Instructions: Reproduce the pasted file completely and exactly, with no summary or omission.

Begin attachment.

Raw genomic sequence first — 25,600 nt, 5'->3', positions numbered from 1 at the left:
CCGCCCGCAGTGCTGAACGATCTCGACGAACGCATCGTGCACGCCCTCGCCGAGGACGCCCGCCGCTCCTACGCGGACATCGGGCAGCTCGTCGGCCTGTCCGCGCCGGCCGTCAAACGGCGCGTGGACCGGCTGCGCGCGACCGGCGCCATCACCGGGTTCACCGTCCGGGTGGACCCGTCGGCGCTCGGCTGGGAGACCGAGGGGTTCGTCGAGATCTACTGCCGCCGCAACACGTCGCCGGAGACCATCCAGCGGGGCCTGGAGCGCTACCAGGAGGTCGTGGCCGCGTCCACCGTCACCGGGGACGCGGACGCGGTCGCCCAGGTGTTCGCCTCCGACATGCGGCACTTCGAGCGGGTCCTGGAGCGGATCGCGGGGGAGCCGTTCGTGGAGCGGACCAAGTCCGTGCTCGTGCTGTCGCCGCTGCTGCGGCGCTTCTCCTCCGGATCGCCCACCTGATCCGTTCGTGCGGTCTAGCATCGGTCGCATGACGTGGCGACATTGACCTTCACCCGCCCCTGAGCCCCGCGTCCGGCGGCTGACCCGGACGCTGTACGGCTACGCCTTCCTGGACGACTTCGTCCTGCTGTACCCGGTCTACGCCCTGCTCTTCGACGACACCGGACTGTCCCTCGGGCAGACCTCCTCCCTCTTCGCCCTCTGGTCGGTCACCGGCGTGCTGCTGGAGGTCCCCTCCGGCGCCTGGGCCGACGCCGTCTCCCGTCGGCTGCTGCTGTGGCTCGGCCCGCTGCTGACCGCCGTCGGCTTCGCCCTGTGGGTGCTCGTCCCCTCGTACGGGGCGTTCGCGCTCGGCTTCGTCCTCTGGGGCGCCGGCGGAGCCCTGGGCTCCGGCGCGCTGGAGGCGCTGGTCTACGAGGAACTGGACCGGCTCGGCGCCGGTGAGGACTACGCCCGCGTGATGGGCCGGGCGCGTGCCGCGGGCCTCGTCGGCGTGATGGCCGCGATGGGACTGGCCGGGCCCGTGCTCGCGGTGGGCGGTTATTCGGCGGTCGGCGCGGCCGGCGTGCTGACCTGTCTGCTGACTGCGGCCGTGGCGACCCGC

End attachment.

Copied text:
Raw genomic sequence first — 25,600 nt, 5'->3', positions numbered from 1 at the left:
CCGCCCGCAGTGCTGAACGATCTCGACGAACGCATCGTGCACGCCCTCGCCGAGGACGCCCGCCGCTCCTACGCGGACATCGGGCAGCTCGTCGGCCTGTCCGCGCCGGCCGTCAAACGGCGCGTGGACCGGCTGCGCGCGACCGGCGCCATCACCGGGTTCACCGTCCGGGTGGACCCGTCGGCGCTCGGCTGGGAGACCGAGGGGTTCGTCGAGATCTACTGCCGCCGCAACACGTCGCCGGAGACCATCCAGCGGGGCCTGGAGCGCTACCAGGAGGTCGTGGCCGCGTCCACCGTCACCGGGGACGCGGACGCGGTCGCCCAGGTGTTCGCCTCCGACATGCGGCACTTCGAGCGGGTCCTGGAGCGGATCGCGGGGGAGCCGTTCGTGGAGCGGACCAAGTCCGTGCTCGTGCTGTCGCCGCTGCTGCGGCGCTTCTCCTCCGGATCGCCCACCTGATCCGTTCGTGCGGTCTAGCATCGGTCGCATGACGTGGCGACATTGACCTTCACCCGCCCCTGAGCCCCGCGTCCGGCGGCTGACCCGGACGCTGTACGGCTACGCCTTCCTGGACGACTTCGTCCTGCTGTACCCGGTCTACGCCCTGCTCTTCGACGACACCGGACTGTCCCTCGGGCAGACCTCCTCCCTCTTCGCCCTCTGGTCGGTCACCGGCGTGCTGCTGGAGGTCCCCTCCGGCGCCTGGGCCGACGCCGTCTCCCGTCGGCTGCTGCTGTGGCTCGGCCCGCTGCTGACCGCCGTCGGCTTCGCCCTGTGGGTGCTCGTCCCCTCGTACGGGGCGTTCGCGCTCGGCTTCGTCCTCTGGGGCGCCGGCGGAGCCCTGGGCTCCGGCGCGCTGGAGGCGCTGGTCTACGAGGAACTGGACCGGCTCGGCGCCGGTGAGGACTACGCCCGCGTGATGGGCCGGGCGCGTGCCGCGGGCCTCGTCGGCGTGATGGCCGCGATGGGACTGGCCGGGCCCGTGCTCGCGGTGGGCGGTTATTCGGCGGTCGGCGCGGCCGGCGTGCTGACCTGTCTGCTGACTGCGGCCGTGGCGACCCGC